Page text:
Useful Phrases & Idioms about Politics, Crime, Police and War 1

Useful Phrases & Idioms about Politics, Crime, Police and War

Learn Common Expressions and Idioms about Politics, Crime, Police and War with Meaning, ESL Picture and Example Sentences.

Useful list of legal idioms in English. 

Expressions & Idioms about Politics, Crime, Police and War

Phrases & Idioms about CRIME

List of crime idioms in English.

Caught Red-Handed

  • Meaning: Apprehended while committing a crime
  • Example: It shouldn’t be hard to get a conviction – the burglars were caught red-handed.

Five-Finger Discount

  • Meaning: Shoplifting
  • Example: We need to install security cameras in the store. Too many shoppers are getting a five-finger discount.

Foul Play

  • Meaning: Crime, typically murder
  • Example: The actor was found dead in his garden, but police do not suspect foul play.

Sayings & Idioms about POLICE

List of police idioms & sayings in English.

Throw The Book At

  • Meaning: Prosecute legally as strongly as possible
  • Example: The judge let me off with a warning after two speeding tickets. But the next time, she’s going to throw the book at me.

Blue Light Special 1

  • Meaning: A temporary sale at a discount store.
  • Example: Come quick! The local discount store is having a blue light special – shirts are three for $10 until 10 p.m.

Blue Light Special 2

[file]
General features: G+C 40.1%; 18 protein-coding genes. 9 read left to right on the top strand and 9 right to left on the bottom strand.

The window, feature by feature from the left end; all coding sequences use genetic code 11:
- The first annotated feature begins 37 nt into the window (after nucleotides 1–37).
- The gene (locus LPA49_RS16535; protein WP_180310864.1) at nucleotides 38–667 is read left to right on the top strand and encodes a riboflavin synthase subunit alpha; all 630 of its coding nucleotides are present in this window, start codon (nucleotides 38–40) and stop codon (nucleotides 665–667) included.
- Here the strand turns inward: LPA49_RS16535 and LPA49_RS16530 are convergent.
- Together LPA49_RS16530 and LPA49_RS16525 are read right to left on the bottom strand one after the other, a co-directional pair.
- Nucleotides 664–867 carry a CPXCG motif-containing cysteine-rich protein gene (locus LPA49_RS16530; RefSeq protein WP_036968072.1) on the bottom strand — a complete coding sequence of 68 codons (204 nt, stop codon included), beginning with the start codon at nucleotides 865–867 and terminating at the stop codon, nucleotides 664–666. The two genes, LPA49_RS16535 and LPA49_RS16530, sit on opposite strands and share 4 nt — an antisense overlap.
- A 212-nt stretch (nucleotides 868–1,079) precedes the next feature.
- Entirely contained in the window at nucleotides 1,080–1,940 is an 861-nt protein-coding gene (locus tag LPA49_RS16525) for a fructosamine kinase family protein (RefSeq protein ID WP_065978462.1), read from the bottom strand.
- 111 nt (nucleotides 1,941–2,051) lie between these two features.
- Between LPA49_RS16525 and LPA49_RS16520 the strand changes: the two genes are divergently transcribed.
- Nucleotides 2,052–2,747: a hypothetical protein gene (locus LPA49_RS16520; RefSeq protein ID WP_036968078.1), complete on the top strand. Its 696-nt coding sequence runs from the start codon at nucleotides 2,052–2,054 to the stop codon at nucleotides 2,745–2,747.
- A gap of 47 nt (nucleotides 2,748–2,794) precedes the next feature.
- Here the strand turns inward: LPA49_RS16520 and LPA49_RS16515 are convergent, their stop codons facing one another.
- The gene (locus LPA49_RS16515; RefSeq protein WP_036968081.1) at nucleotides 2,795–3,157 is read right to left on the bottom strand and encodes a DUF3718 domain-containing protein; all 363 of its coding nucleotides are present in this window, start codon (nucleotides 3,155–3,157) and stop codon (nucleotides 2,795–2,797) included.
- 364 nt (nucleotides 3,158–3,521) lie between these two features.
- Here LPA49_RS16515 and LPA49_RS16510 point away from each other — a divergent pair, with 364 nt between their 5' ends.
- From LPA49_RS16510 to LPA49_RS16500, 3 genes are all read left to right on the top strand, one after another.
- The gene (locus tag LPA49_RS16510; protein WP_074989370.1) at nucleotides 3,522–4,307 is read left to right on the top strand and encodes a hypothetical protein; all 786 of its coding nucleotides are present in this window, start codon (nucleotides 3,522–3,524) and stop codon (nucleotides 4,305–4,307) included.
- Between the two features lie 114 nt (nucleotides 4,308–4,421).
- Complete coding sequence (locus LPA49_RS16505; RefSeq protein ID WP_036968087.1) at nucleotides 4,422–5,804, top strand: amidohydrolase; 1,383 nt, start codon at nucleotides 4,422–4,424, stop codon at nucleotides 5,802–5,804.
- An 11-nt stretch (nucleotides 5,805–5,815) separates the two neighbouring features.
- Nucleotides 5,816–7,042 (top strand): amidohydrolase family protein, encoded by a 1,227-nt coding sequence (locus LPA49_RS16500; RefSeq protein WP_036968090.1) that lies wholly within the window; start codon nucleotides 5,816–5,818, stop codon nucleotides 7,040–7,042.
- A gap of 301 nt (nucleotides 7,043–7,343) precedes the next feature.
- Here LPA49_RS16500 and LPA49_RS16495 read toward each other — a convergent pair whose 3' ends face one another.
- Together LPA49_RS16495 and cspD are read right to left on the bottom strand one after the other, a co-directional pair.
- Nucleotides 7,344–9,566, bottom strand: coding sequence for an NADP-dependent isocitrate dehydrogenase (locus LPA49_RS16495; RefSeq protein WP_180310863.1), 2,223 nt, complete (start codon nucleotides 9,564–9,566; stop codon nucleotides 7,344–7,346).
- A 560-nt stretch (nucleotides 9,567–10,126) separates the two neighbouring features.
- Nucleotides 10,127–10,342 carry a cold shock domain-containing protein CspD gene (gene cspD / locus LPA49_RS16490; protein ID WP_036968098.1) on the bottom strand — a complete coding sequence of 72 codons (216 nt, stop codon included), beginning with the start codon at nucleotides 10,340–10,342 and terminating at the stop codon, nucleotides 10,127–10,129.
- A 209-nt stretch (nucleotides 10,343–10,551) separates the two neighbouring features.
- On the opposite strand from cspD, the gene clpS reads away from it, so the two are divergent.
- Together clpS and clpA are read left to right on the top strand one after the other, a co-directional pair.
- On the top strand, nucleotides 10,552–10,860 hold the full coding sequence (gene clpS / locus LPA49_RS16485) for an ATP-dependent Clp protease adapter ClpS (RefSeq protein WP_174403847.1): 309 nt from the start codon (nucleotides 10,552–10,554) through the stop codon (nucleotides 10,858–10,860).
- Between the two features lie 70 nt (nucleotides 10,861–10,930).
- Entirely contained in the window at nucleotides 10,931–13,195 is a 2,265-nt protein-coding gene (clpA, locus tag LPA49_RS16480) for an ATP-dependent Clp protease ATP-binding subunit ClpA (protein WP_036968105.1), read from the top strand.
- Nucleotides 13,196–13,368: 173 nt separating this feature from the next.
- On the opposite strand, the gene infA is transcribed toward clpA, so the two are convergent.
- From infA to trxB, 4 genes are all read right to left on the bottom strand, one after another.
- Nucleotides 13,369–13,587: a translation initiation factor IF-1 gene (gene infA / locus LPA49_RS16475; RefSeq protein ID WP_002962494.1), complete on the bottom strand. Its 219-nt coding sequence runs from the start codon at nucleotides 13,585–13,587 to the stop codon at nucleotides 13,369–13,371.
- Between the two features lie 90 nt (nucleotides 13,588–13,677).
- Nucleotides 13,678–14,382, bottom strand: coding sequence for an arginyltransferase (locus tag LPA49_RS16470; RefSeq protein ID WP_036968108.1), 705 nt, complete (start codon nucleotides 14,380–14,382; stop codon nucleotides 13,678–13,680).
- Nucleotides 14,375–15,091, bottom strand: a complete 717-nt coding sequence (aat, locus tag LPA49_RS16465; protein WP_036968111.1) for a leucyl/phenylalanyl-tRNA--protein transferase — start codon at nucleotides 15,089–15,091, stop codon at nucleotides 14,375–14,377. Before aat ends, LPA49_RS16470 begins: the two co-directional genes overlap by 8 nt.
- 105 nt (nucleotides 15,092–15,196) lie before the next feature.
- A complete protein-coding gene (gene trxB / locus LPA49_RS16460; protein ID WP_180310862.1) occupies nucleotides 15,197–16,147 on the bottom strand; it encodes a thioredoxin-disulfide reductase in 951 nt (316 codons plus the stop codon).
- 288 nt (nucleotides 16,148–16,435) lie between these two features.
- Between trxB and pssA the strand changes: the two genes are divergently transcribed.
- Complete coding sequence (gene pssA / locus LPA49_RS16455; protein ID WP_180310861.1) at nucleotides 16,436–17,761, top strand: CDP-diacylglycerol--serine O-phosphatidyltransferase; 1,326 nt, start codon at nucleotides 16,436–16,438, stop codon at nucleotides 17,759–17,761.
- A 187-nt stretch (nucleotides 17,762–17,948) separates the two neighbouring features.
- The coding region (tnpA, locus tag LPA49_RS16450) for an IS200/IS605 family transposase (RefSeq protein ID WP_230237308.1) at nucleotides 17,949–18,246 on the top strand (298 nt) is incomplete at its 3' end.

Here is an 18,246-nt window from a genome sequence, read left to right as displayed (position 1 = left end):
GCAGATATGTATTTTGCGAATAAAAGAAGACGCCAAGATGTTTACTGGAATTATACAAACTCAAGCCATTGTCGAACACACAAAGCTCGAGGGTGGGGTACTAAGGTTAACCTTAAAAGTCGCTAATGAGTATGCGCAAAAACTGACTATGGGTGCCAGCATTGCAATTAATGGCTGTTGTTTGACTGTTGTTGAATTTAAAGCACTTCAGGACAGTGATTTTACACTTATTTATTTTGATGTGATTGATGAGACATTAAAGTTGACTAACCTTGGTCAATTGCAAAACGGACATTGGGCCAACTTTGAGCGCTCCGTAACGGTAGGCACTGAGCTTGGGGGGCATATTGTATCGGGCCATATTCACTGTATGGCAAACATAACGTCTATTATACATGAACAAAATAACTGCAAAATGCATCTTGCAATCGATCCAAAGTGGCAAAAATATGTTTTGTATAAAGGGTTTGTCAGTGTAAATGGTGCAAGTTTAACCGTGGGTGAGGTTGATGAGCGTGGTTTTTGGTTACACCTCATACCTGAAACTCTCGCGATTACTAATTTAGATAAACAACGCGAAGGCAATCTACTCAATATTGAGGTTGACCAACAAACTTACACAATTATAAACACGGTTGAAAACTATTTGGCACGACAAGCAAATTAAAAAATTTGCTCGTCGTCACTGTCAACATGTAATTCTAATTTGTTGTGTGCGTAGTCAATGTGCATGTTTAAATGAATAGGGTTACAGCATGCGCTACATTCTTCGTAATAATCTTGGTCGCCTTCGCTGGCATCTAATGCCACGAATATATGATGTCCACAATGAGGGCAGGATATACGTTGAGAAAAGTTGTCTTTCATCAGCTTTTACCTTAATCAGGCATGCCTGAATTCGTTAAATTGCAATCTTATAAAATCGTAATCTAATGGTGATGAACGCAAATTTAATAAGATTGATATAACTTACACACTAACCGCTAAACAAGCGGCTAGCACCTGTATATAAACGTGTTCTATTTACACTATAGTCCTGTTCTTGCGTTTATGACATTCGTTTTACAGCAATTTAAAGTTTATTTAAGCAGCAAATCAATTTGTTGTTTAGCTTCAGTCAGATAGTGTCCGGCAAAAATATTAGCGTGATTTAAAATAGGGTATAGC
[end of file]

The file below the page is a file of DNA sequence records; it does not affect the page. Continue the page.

• Meaning: A traffic stop by the police.
  • Example: Sorry I’m late getting home – I was speeding, and I got the blue light special

Note: Both these expressions are less common now than formerly.

Expressions and Idioms about POLITICS

List of phrases and idioms about politics.

Stick It to the Man

  • Meaning: Do something that frustrates those in authority
  • Example: People who jump subway turnstiles are really stealing, but they may feel they’re sticking it to the Man.

Waka-Jumping

  • Meaning: Change political parties (said of politicians themselves)
  • Example: The may was promised a choice job in the national government in return for waka-jumping.

Note: Jump wakas is also used.

Sayings and Idioms about WAR

Phrases and idioms about war in English.

(The) Cavalry

  • Meaning: Assistance from a powerful source in a difficult situation.
  • Example: We’re running into serious trouble with the investigation of this crime. It’s time to call in the cavalry – I’ll contact the crime lab tomorrow.

Pin Someone Down

  • Meaning: Demand a decision or clear answer
  • Example: My boyfriend and I have talked vaguely about getting married, but I think it’s time to try to pin him down.

Scorched Earth (Tactics, Policy, etc.)

  • Meaning: Ruthless, extremely destructive
  • Example: The government’s scorched-earth tactics finally crushed the insurgency.

Shot Across the Bow

  • Meaning: A warning of more serious actions to come
  • Example: The CEO’s letter was a shot across the bow, and legal staff are already working on a patent infringement lawsuit.

Note: The idiom comes from naval combat; the bow (rhymes with cow) is the front part of a ship, so a shot fired across the bow is a warning not to continue farther.

Up in Arms

  • Meaning: Angry, protesting (usually said of a group)
  • Example: The workers are up in arms about the shortened lunch hour. I think we should lengthen it again.

Weekend Warrior

  • Meaning: Someone who has an office job but enjoys contact sports on weekends; a member of a military reserve force (whose exercises are typically on weekends)
  • Example: Richard is very formal at work, but he’s a weekend warrior – he enjoys playing football with friends on weekends.

Idioms about Politics, Crime, Police and War | Image

Common Idioms about Politics in English | Politics Idioms

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